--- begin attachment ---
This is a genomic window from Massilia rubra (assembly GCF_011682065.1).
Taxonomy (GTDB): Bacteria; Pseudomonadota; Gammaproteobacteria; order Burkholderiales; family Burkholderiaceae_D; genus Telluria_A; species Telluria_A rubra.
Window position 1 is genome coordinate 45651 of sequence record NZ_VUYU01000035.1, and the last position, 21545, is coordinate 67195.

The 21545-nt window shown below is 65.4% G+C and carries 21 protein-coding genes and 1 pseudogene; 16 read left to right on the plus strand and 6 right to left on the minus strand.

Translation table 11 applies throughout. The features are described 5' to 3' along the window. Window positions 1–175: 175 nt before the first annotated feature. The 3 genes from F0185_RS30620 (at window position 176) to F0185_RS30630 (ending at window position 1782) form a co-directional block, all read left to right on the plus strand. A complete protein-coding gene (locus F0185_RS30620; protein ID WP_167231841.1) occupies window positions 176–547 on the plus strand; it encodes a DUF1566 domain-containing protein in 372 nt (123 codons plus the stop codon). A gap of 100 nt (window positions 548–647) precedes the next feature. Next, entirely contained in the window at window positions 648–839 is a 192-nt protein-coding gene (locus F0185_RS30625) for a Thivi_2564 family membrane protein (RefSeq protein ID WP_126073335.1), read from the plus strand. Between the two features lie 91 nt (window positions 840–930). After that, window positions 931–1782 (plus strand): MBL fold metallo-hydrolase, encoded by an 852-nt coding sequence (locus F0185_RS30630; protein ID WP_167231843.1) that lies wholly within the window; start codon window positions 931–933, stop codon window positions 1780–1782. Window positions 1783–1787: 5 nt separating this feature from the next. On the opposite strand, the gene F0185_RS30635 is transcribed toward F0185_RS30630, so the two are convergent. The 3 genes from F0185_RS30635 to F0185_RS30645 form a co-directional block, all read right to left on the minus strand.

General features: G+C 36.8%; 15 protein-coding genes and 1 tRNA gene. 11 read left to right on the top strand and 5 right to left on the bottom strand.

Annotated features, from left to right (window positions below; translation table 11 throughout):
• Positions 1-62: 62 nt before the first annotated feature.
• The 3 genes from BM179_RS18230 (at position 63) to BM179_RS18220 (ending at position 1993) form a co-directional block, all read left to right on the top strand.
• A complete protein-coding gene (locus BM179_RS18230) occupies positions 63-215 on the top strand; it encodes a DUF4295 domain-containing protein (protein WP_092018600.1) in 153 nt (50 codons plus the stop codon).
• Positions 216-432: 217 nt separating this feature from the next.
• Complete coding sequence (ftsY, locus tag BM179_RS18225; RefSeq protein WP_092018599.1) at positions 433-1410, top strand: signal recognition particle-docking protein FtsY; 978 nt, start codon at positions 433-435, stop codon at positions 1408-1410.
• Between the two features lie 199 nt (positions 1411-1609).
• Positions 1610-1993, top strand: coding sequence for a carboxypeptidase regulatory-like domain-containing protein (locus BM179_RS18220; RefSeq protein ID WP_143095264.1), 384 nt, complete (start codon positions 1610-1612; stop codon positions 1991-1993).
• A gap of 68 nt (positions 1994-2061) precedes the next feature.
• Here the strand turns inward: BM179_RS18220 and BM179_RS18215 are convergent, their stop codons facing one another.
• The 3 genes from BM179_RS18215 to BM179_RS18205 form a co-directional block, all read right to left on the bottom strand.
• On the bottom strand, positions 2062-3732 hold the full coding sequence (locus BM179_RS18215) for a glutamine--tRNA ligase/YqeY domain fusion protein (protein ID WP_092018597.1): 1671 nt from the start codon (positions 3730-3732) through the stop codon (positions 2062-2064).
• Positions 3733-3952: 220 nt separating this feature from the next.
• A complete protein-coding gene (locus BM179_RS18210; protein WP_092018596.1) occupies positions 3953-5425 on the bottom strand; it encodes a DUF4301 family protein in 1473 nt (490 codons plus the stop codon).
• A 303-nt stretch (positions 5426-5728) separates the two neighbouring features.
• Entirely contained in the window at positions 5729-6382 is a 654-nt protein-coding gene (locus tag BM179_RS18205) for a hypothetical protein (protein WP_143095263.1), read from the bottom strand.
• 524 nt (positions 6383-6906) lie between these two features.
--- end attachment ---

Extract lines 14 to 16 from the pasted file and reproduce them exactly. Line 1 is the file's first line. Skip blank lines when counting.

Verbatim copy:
• Positions 1610-1993, top strand: coding sequence for a carboxypeptidase regulatory-like domain-containing protein (locus BM179_RS18220; RefSeq protein ID WP_143095264.1), 384 nt, complete (start codon positions 1610-1612; stop codon positions 1991-1993).
• A gap of 68 nt (positions 1994-2061) precedes the next feature.
• Here the strand turns inward: BM179_RS18220 and BM179_RS18215 are convergent, their stop codons facing one another.